SXSW Panel: “Edit Me! How Gamers are Adopting the Wiki Way”
Last year I swore that I wasn’t going to volunteer to speak at SXSW. Last year I had to cut my party time short in order to get some rest before my early morning session. But SXSW is showing itself to be like the mob: just when you think you’re out…they pull you back in. I’ve ended up with two panels.
Managing Communities that Work
11:30a-12:30p on Saturday, March 8
Miles Sims from Small World Labs is running this session, and as soon as get more details, I’ll pass them along.
Edit Me! How Gamers are Adopting the Wiki Way
3:30p-4:30 on Friday, March 7
I’ve been asked to moderate a very cool panel with a great cast of characters and a fun subject. The panel is called “Edit Me! How Gamers are Adopting the Wiki Way”, and will take place on 7 March at 3:30p. Please stop by if you’re planning on heading to SXSW.
The current next-gen landscape has fostered a gaming environment with unprecedented level of interactivity and depth. As gameplay becomes increasingly more involved, and switching costs decrease, developers and publishers are having to take a closer look at the community ecosystem forming around their products.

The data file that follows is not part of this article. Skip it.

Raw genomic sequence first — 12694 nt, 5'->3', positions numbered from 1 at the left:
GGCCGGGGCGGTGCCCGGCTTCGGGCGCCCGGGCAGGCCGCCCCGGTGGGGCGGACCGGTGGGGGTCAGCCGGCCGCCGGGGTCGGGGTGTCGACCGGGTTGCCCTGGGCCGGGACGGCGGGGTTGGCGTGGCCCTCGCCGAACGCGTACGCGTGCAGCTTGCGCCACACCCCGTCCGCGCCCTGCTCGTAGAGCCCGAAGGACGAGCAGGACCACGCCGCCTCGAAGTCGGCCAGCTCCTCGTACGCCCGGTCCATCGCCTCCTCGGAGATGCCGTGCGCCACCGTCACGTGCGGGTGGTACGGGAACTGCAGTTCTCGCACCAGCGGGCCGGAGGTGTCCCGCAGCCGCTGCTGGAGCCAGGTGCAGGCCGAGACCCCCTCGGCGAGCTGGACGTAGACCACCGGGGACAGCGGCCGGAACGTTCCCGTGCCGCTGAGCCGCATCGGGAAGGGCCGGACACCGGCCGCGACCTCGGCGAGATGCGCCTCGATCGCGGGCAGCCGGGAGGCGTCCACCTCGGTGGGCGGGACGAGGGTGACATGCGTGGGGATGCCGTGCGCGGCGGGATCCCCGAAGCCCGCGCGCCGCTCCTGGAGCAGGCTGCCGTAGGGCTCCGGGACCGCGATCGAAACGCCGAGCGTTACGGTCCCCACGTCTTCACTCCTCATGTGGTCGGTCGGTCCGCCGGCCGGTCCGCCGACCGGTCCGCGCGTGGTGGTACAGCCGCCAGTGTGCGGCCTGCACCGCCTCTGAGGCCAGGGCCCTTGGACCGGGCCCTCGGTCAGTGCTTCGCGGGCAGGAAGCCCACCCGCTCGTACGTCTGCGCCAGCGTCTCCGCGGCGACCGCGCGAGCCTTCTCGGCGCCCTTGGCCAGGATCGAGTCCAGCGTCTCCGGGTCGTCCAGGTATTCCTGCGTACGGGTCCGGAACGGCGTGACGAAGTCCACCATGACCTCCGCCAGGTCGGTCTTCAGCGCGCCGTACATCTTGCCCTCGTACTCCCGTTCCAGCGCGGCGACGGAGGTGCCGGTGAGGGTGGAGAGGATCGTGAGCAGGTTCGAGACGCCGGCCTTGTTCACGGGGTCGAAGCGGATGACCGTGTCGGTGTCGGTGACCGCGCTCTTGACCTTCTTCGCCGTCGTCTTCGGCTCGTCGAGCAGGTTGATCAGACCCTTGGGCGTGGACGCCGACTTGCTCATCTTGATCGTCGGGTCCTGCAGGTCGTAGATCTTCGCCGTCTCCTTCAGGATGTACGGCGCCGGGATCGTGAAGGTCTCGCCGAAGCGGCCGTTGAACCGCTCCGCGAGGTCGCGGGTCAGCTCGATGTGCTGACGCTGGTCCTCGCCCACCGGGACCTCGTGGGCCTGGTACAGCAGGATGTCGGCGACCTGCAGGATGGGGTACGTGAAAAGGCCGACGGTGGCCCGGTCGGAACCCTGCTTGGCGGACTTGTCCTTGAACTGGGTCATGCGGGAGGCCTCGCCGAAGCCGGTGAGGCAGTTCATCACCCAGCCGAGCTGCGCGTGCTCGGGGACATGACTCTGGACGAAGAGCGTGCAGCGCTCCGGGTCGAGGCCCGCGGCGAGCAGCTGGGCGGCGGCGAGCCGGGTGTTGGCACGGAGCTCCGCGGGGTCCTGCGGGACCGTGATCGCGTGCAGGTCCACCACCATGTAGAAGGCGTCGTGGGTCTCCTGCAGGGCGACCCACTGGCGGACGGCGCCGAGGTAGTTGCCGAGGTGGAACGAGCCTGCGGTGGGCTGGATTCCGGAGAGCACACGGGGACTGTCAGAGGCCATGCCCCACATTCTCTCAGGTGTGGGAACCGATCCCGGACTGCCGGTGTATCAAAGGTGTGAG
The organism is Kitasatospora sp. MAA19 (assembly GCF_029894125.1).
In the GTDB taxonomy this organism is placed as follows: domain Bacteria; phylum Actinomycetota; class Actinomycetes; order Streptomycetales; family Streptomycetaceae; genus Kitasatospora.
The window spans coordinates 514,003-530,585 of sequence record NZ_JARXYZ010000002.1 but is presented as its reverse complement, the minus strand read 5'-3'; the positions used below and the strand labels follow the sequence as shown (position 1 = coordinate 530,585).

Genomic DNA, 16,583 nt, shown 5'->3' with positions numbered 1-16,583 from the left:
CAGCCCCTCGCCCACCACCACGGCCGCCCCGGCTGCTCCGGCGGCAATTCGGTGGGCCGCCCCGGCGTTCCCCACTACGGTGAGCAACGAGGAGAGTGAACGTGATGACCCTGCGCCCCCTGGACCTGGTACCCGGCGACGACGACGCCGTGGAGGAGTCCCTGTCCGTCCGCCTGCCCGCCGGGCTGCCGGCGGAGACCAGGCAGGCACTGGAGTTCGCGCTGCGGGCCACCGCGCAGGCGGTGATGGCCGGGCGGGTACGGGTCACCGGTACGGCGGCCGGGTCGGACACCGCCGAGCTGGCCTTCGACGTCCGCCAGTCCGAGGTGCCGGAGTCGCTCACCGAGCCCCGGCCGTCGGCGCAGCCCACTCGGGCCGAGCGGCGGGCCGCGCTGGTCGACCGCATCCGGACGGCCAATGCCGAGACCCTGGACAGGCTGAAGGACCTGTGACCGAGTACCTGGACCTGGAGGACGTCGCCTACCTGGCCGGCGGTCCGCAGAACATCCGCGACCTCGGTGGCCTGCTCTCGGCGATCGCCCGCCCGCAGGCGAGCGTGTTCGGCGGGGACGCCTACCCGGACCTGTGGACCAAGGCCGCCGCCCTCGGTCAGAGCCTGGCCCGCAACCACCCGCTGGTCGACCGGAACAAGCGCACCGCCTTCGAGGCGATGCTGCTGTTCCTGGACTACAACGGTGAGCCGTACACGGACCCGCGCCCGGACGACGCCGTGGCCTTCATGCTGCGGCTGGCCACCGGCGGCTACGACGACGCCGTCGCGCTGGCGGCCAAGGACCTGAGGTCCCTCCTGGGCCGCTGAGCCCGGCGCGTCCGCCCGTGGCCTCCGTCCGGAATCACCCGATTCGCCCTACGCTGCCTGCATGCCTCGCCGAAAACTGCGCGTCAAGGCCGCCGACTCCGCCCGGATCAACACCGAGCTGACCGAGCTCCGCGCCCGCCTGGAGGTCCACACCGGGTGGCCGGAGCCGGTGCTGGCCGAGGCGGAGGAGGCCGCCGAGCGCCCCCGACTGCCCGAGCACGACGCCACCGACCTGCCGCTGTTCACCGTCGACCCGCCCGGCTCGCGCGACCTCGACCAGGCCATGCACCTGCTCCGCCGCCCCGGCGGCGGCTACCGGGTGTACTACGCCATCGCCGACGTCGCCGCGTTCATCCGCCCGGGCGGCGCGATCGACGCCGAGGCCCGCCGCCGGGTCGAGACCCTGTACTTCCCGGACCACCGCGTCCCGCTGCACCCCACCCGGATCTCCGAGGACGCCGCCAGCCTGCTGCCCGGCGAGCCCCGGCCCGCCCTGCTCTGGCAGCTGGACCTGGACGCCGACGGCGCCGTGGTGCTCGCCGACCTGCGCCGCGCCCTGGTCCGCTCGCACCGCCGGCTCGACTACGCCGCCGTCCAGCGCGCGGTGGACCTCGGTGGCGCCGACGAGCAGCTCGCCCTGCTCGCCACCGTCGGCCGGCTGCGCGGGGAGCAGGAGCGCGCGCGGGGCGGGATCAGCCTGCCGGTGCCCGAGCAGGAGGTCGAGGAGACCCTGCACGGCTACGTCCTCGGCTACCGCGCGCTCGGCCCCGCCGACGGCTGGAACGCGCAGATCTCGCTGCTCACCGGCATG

The proliferation of fan-run community sites, wikis in particular, have become an integral cog of the community machinery. Due to the ever-changing and collaborative characteristics of a wiki, these sites tend to have more extensive and up to date information than most other online or offline community resources. Game wikis have long served as defacto references and databases for the largest MMO’s and Guilds (www.wowwiki.com, www.ffxiclopedia.org, and www.eq2i.com to name a few) and have enjoyed high use awareness within the communities. As more games start to incorporate MMO-like community elements, wikis are being created at record rates to support communities for games in every genre and platform. In addition to being great resources, the wikis themselves have become a sub-community of a particular game, typically including some of the most passionate and influential players of a game. Monitoring and engaging with the wiki communities has become another way for a developer to monitor the pulse of their community and gain real-time feedback.
This panel will examine game wiki communities, how they fit within the game community landscape, how developers are leveraging this new community medium, and what to expect in the future as more and more gamers start to take community management into their own hands.
Confirmed Panelists so far include:
- Angie Shelton – Wikia
- April Burba – Community Director, NC Soft
- George Pribul – College student and Lead Admin of the 2nd largest wiki on the planet (behind Wikipedia), wowwiki.com